“It was beautiful to see the vast expanse of these purple and misty waters broken by the craggy islets near to its slant beached margin.” – Percy Bysshe Shelley, in a letter written by Lake Geneva in 1816
When planning your visit to Switzerland, you’ll want to see famous mountains, take a train ride through vertiginous Alpine landscapes and perhaps stay in a couple of elegant Swiss cities. The many lakes of Switzerland, you might think, are only background to the main show.
But what if you slowed down and decided to make the Swiss lakes your main attraction? We’ve taken that bet and listed some of Switzerland’s most beautiful lakes.
Lake Geneva is large, crescent-shaped and forms the border between French-speaking Switzerland and neighbouring France. There are many ways of discovering its pleasures. You can stay in its lakeside towns and villages and ride on one of multiple ferries that criss-crosses the water.
You can drive along the old Swiss road from Geneva to Montreux, cradled between the Lavaux heritage vineyards, the Lake and the snowy Alps beyond. And as the sun sets on the lake, coating it in sheets of gold, you can sip fine Dezaley wine on a shoreside terrace in Lutry and let yourself be bathed in the beauty of the Léman.
From Lake Geneva, it’s a short journey to the Land of the Three Lakes, a mystical-sounding area straight out of a fantasy novel, which in reality contains many more than three lakes.
The small cities of Neuchâtel, Bienne and Morat and their lakes are nestled on the flanks of the Jura mountains. It’s possible to visit them all in a day, but you’ll enjoy it more if you give yourself two or three days. This is a region of pristine nature, but also rich in history going back to mediaeval times and beyond, full of castles and the echoes of old battles.
All three have extensive lakeside promenades, restaurants, parks, and refreshments kiosks. You can experience short or long cruises on all three lakes, and a short train journey will take you from one to the other.
Interlaken – ‘Between the Lakes’ – is one of the most famous tourist destinations in the English-speaking world. But few know the names of the two lakes that inspired that label. Lakes Brienz and Thun lie side-by-side in the Bernese Oberland, in the south of the canton of Berne. The one a clear turquoise green, the other a deep blue, the two lakes spread out like the wings of a glider in this highland region.
It’s a holiday destination – there are many beaches, campsites and hotels along both lakes, as well as hidden creeks and day trips to hike the hills or discover outdoor museums. A favourite spot? Try the ancient grandeur of the Grand Hotel Giessbach, on lake Brienz, above the Giessbach waterfall, and which you reach by boat and funicular.
This oddly-shaped lake is the heart of Switzerland, not only geographically, but also historically. It was on a lakeside meadow, the Rütli, that the Swiss Confederation was born in 1291, when representatives of the three founding cantons – Uri, Schwyz and Unterwald, met to swear allegiance to each other.
Other regions soon joined the new club, including the fourth of this lake’s cantons, Lucerne. If you like mediaeval towns, have a stroll around Lucerne and across its wooden bridge. If you prefer rustic villages, you will find many along or overlooking the winding shores of the lake.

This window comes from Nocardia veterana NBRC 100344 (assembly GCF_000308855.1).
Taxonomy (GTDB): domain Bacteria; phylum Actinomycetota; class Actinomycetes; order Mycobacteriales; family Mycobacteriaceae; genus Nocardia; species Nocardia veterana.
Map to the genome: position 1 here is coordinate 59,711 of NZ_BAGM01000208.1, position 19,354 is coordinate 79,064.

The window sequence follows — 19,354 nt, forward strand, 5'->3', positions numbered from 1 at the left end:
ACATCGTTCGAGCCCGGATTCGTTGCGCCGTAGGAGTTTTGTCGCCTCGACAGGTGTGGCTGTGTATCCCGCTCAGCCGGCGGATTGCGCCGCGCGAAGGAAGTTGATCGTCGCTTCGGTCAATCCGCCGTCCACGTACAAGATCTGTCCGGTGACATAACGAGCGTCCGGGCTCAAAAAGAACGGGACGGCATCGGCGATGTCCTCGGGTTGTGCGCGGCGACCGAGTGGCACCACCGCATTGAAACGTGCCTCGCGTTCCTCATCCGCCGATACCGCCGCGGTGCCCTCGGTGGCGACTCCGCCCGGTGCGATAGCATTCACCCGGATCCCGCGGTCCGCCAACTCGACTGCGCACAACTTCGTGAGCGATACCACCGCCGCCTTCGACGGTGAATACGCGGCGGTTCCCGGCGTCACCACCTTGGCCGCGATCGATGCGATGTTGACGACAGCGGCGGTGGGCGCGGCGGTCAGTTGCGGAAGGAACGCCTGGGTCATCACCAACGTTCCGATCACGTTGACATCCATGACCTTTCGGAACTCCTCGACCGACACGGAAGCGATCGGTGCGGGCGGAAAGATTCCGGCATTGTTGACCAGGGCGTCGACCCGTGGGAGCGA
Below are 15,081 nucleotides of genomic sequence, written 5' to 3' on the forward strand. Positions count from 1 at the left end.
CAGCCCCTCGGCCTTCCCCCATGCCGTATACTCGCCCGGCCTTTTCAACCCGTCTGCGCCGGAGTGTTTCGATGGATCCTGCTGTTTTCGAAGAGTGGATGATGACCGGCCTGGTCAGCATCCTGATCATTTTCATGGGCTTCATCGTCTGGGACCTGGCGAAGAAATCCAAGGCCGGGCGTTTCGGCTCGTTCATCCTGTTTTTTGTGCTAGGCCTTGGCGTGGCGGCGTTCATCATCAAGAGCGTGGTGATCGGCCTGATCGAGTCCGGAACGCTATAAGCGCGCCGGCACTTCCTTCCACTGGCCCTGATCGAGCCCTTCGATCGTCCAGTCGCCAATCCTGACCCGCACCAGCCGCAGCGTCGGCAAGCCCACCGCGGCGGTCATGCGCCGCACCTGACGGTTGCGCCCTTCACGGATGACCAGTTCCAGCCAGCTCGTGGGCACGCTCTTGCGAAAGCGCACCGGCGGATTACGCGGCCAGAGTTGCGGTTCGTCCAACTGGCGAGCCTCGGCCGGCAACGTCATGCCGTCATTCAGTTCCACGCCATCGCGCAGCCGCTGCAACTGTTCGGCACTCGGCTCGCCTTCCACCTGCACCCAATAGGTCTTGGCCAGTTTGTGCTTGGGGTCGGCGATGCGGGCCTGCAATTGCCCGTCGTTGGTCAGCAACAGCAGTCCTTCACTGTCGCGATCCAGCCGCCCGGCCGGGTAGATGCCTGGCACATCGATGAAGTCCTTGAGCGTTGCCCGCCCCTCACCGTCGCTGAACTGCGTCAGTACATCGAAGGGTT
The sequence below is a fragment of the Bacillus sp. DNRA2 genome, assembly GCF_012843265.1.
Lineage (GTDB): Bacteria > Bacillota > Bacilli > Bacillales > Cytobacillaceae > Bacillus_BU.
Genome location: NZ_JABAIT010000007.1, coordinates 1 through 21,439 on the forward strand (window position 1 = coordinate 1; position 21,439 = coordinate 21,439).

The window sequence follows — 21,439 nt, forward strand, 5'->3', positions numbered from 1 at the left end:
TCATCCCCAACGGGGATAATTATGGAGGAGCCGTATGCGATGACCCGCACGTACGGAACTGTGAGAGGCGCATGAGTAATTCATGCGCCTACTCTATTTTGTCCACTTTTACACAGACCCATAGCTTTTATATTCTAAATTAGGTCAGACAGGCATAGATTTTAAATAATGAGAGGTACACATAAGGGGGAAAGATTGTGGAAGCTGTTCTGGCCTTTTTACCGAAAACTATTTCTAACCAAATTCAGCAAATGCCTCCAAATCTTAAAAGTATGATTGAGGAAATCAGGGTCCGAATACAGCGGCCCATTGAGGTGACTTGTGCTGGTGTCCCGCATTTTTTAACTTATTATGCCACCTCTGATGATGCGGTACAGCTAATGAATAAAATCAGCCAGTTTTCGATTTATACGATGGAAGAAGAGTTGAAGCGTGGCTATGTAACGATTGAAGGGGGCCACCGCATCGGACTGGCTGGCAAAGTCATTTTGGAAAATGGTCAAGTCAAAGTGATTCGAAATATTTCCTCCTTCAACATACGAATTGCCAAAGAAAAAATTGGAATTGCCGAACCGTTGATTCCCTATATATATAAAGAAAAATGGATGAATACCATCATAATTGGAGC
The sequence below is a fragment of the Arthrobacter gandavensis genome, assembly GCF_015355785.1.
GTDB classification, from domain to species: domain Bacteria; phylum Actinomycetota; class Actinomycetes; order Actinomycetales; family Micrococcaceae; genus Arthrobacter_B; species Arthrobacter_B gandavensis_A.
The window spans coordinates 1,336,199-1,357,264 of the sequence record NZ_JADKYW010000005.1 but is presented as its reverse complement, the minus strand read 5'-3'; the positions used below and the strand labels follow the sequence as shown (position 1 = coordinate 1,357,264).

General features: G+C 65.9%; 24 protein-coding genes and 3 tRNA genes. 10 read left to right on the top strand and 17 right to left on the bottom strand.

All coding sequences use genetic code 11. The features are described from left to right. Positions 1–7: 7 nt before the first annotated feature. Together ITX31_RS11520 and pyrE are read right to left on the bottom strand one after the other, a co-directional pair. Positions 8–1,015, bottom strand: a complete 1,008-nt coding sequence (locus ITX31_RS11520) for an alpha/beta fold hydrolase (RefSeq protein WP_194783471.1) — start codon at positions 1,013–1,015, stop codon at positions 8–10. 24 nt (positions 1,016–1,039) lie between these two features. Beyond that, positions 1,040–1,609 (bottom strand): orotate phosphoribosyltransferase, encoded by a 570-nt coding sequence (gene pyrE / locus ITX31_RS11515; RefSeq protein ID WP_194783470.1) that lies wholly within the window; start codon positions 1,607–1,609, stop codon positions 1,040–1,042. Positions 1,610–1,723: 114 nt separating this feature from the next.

Lake Zürich, named for Switzerland’s largest city stretches its banana shape across three cantons: Zürich, St Gallen and Schwytz. The Goldküste (Gold Coast), on the northern shore of the lake between Zollikon and Feldmeilen, will give you a glimpse of how the wealthy of Zürich live and relax (the coast is named for its sunny aspect, rather than its wealth!).
Further east, Rapperswil will enchant you with its mediaeval town centre and the Knie circus park, and across the lake bridge in Pfäffikon, the huge water park Aquamare. You can stroll across using the wooden footbridge from Rapperswil to Hurden, the rebuilt ancient pilgrims’ bridge on the Compostela road. If you want to discover more of the lake, try one of the traditional paddle boats!
The Lake of Constance, in the Rhine valley, creates a natural border between Switzerland, Germany and Austria, and is divided into three bodies of water. Its shores link the cantons of St Gallen, Thurgau and Schaffhausen, the German states of Bavaria and Baden-Württenberg and the Austrian state of Vorarlberg.
It makes a delightful transition into Switzerland if you are discovering the three countries by road, and a good passage from Switzerland into the Black Forest of Germany, a famous destination. It offers walks, cruises, hikes on the hillside shores, and at least one well-known cultural festival, the Bregenzer Festspiele, a performing arts festival just the other side of the border in Austria.
Geographically, Lake Lugano belongs to the Italian lakes and lies between Lake Maggiore and Lake Como. The hook-shaped Lake Lugano divides its waters between Switzerland and Italy, though most of it lies in the Swiss canton of Ticino. Wooded mountains overhang the lake and slope down into shoreside parks and historical towns and villages, such as Renaissance Morcote.
Between two branches of the lake, Monte San Giorgio, a UNESCO World Heritage Site, is famous for its fossils of the Triassic period (the pre-Jurassic geological era). In common with other lakes, there are hotels and campsites along most shores.
Lake Cauma is a little different from the other lakes listed, being an Alpine lake at 1000 m. near the resort of Flims, in the canton of Grisons.
You can’t drive up to its crystalline turquoise waters, but you can hike, bike, or shorten your trip with the free funicular, followed by a 15-minute walk. It’s an ideal picnic destination on a hot summer day, with bathing, lazing in pedalos and all kinds of messing about in boats. A small restaurant serves lunches if you don’t want to carry your own.
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